Planned Realignment within Unionism: Easier said than done?

Ian Clarke wrote a good article on Slugger O’Toole entitled “Come Together, Right Now” published on 9th February 2024 regarding where unionism is now that Stormont has been restored, akin to his many previous articles on unionism. Realignment within unionism is talked about but does anyone know what it means? My own understanding is that it would be two new unionist parties – presumably a moderate one that is pro-devolution and a hardline one that is Stormont-sceptical (they may not theoretically oppose devolution but they are certainly sceptical of its real-world practice).

We then get into questions concerning what it means to be moderate and hardline – for example, can you be moderate but be Stormont-sceptical and could you be hardline but pro-devolution? Is being moderate or hardline determined by one’s liberal or conservative social views? Or, is it rather a question of style of how one comes across in political debate and campaigning? And this is before we get into economics – is unionism pragmatic on economics? Or could there be divisions here in future?

Branding then comes to mind: what should these two new unionist parties be called to appeal to the electorate they seek to represent? Or could a merger happen between two existing unionist parties leaving the other to represent the remainder? Who would lead these parties? How would they be organised, structured and funded? How does one then determine which unionist elected representatives should go where? Who gets to be the candidate at elections and how will they be selected? There will undeniably be personality clashes and electoral rivalry at play as is sadly the nature of politics.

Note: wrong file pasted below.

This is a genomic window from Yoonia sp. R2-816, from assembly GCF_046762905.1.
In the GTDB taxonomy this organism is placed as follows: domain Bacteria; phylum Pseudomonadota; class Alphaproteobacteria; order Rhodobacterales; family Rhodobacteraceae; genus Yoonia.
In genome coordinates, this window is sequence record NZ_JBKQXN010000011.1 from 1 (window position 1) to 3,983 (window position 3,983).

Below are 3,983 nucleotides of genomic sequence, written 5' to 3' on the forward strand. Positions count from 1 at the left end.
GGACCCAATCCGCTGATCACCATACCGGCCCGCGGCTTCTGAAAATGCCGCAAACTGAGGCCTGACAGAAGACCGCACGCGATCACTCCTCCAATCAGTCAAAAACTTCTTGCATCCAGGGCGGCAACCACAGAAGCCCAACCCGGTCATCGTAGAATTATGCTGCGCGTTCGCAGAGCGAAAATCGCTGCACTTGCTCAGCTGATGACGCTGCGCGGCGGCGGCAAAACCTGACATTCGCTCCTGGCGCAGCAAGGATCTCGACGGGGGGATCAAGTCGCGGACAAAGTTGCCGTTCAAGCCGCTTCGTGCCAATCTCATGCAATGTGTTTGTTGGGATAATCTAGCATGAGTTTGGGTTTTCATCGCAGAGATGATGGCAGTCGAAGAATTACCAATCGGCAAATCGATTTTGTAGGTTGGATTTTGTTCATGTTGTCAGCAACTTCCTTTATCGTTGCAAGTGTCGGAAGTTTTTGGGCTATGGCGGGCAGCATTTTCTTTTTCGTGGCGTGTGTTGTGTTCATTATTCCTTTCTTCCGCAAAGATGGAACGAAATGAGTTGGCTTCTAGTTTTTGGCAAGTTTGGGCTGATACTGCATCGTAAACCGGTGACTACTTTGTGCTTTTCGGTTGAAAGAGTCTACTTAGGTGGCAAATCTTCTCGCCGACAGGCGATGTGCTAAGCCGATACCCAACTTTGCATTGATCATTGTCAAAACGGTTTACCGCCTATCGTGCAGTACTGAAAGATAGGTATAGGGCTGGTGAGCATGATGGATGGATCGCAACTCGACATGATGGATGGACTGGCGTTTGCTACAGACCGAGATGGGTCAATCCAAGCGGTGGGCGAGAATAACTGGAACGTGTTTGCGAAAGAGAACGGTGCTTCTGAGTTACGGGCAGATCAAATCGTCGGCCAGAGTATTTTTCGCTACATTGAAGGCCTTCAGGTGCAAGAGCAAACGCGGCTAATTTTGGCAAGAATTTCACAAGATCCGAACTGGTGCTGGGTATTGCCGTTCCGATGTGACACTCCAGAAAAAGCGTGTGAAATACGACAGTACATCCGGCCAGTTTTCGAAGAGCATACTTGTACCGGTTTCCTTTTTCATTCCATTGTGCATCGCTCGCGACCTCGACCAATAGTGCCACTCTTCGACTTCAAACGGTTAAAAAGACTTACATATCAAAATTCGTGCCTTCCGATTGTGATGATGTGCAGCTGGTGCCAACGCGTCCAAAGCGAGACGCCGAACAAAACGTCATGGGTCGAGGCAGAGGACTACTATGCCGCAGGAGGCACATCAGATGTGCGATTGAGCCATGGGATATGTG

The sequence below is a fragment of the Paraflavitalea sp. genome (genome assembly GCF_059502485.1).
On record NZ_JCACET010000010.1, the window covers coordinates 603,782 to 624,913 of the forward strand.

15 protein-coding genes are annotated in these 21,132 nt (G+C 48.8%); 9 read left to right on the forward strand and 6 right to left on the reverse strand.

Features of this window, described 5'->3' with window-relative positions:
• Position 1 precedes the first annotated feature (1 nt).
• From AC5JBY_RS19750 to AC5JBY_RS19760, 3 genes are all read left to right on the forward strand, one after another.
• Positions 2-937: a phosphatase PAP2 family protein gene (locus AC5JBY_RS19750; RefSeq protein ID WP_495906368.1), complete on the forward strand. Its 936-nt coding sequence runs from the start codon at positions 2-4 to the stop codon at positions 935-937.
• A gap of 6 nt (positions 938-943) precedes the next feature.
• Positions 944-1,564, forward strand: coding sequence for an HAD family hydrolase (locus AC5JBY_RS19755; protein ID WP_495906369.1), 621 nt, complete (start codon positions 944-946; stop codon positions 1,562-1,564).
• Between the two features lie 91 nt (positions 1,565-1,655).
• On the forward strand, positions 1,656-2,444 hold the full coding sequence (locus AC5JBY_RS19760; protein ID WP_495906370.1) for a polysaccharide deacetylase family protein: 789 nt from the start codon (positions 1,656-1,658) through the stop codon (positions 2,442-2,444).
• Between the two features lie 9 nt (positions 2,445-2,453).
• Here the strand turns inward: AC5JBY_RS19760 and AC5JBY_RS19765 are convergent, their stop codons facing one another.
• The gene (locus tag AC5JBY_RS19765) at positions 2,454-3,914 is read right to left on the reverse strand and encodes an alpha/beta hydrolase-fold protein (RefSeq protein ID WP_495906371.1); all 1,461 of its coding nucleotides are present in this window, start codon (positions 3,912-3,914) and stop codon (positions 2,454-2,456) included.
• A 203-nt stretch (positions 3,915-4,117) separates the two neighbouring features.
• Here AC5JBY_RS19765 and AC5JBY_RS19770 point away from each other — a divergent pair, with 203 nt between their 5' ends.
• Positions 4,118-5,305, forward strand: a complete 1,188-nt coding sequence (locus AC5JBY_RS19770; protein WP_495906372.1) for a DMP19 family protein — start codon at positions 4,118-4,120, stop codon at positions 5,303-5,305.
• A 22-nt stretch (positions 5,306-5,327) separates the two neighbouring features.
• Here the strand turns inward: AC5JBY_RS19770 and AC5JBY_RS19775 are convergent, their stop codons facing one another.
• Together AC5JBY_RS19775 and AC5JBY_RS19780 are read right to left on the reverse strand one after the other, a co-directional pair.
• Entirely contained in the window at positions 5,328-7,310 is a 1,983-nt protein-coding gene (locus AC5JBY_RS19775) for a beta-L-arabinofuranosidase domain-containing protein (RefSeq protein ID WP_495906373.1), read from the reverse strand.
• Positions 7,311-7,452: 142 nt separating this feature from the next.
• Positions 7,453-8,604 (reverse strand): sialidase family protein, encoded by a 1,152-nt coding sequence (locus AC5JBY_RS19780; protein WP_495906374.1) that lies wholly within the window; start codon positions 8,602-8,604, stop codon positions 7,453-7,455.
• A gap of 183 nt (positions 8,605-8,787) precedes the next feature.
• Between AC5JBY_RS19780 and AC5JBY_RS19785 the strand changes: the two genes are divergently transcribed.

Realignment within Unionism Might Already Be Happening

As you can see, trying to plan some sort of a realignment within unionism is very difficult in practice and not easily agreed. Arguably, this realignment is already happening naturally: the DUP has returned to Stormont. It is now on the ground that the UUP tried to use to make itself distinct from the DUP.

One would expect the UUP to enter Opposition to make itself distinct from the DUP as it did under Mike Nesbitt with the SDLP however it has instead chosen to go into government against the preference of current UUP Leader Doug Beattie. The rationale behind this is that being in government at least guarantees a degree of influence and delivery. However, as historically shown, there will come a time when there will be disagreement within the Executive. The UUP and possibly Alliance will complain about how they are being treated. They will inevitably be asked why they then agreed to be in the Executive which requires collective responsibility for it to work.

Where unionism goes from here is anyone’s guess. I suspect the upcoming LucidTalk poll will tell us more. However, as a unionist, I feel unionism is now in a better place than previously. I have been inspired by the recent speeches of DUP Leader Sir Jeffrey Donaldson and Deputy First Minister Emma Little-Pengelly. I identify as a moderate, secular, gay unionist that proudly attends Belfast Pride – representative of the demographic unionism needs to win the support of. I can’t help but wonder if there are others like me who were also inspired. Is unionism broadening its support?

Devolution: Northern Ireland’s Long-Term Future

There is of course opposition against the restoration of Stormont, however, I say to them: instability is the greatest threat to the union. If Northern Ireland does not work, undecided voters might consider other constitutional alternatives. Devolution is the only agreed way forward for both unionism and nationalism. Direct rule would only create a democratic deficit. Unionism needs Stormont as its base to not only make Northern Ireland work but also to secure Northern Ireland’s place in the union for the long term. We will never achieve perfection but we can achieve excellence.


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